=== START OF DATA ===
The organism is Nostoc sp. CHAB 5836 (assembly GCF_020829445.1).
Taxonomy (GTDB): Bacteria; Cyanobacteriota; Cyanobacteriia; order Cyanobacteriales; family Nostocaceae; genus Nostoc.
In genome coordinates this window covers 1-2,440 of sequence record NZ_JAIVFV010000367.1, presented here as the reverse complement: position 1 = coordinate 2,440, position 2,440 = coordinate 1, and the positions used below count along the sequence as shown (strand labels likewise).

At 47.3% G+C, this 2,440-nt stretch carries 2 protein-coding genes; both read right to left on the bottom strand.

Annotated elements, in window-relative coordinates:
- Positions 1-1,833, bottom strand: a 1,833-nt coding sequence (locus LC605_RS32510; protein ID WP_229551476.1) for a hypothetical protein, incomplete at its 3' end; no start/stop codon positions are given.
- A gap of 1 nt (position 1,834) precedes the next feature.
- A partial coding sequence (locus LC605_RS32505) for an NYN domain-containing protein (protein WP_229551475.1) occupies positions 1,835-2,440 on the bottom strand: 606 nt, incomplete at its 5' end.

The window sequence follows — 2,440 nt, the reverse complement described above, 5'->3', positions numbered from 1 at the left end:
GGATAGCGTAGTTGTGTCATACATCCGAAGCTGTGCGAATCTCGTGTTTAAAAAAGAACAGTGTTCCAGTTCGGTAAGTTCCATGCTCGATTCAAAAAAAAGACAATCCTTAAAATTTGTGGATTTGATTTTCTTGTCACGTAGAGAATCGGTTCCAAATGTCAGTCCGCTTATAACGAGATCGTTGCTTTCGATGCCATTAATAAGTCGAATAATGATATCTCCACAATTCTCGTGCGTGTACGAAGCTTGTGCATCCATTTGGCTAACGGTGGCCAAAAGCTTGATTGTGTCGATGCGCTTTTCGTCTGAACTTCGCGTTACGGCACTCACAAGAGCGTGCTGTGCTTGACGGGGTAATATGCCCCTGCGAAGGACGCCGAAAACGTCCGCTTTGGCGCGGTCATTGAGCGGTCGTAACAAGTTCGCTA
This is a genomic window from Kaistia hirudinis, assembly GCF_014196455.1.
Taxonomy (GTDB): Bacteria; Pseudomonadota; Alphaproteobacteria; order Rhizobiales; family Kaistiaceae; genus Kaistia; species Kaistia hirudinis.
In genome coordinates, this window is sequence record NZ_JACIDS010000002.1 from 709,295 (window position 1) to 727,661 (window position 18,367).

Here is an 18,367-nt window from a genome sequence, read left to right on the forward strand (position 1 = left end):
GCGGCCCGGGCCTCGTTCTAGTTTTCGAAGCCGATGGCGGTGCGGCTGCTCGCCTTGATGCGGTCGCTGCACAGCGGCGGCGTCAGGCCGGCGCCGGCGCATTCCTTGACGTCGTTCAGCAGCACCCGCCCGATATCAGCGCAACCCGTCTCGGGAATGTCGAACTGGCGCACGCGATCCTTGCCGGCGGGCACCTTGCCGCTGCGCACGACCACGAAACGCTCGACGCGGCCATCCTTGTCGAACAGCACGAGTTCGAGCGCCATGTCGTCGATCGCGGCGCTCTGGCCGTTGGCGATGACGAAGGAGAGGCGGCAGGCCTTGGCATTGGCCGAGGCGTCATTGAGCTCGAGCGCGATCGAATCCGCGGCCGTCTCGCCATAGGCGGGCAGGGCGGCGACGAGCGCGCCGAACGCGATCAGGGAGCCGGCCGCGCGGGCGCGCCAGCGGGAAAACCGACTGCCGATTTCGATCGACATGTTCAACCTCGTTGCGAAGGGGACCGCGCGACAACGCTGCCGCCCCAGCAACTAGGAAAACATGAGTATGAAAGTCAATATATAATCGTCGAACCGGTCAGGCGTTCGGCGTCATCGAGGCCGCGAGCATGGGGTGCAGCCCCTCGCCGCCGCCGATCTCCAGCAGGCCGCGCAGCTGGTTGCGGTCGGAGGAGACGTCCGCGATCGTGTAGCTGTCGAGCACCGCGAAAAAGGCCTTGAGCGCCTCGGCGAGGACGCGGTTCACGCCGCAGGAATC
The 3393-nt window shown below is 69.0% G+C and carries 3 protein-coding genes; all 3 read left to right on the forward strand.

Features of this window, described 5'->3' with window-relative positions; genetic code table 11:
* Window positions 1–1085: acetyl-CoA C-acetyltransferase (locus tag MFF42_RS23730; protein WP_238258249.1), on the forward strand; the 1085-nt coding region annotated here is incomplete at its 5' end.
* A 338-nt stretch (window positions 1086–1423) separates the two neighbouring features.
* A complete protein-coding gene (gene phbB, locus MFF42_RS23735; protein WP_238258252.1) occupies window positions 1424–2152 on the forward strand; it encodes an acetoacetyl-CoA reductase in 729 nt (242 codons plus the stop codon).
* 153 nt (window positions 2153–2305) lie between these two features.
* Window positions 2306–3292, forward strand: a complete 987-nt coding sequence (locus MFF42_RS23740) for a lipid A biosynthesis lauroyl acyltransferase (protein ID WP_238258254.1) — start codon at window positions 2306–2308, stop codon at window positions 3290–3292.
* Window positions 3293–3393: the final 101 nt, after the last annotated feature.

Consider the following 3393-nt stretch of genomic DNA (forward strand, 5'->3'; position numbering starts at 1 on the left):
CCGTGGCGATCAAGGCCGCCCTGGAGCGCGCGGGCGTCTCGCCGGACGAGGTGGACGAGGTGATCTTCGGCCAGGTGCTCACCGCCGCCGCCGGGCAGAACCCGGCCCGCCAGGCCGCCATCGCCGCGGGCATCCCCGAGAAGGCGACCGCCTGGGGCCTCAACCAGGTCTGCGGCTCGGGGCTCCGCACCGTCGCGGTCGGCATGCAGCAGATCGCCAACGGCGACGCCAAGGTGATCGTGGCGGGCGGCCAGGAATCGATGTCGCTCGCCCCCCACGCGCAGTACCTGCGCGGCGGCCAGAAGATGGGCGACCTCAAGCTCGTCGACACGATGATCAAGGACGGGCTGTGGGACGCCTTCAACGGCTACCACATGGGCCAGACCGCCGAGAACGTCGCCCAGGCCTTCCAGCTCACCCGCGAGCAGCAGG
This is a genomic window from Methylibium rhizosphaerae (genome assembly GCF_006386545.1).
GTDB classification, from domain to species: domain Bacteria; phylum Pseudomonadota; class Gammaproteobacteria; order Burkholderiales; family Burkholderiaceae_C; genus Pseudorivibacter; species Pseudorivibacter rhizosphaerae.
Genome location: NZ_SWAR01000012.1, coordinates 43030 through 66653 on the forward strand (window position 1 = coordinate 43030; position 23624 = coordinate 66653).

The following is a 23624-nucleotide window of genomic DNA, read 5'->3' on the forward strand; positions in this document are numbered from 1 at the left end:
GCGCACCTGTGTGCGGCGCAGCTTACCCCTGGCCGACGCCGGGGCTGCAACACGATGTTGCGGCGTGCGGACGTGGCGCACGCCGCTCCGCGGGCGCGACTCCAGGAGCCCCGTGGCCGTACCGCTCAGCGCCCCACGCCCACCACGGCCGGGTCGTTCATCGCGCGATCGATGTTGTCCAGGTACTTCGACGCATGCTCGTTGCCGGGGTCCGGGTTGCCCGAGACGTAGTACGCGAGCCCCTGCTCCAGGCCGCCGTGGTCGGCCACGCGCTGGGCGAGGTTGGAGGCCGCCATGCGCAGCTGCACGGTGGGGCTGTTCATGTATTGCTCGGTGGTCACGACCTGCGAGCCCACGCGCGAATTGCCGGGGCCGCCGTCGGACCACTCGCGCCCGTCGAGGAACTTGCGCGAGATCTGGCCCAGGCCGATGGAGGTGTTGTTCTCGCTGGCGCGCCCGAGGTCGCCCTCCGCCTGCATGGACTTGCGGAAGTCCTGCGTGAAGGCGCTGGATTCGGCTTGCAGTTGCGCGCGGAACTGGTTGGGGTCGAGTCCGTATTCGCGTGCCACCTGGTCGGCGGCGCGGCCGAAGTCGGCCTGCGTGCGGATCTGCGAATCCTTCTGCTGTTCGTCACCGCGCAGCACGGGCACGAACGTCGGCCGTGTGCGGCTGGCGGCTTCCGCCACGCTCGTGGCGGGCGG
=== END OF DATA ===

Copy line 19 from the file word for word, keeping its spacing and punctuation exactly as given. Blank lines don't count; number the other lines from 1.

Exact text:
* A 338-nt stretch (window positions 1086–1423) separates the two neighbouring features.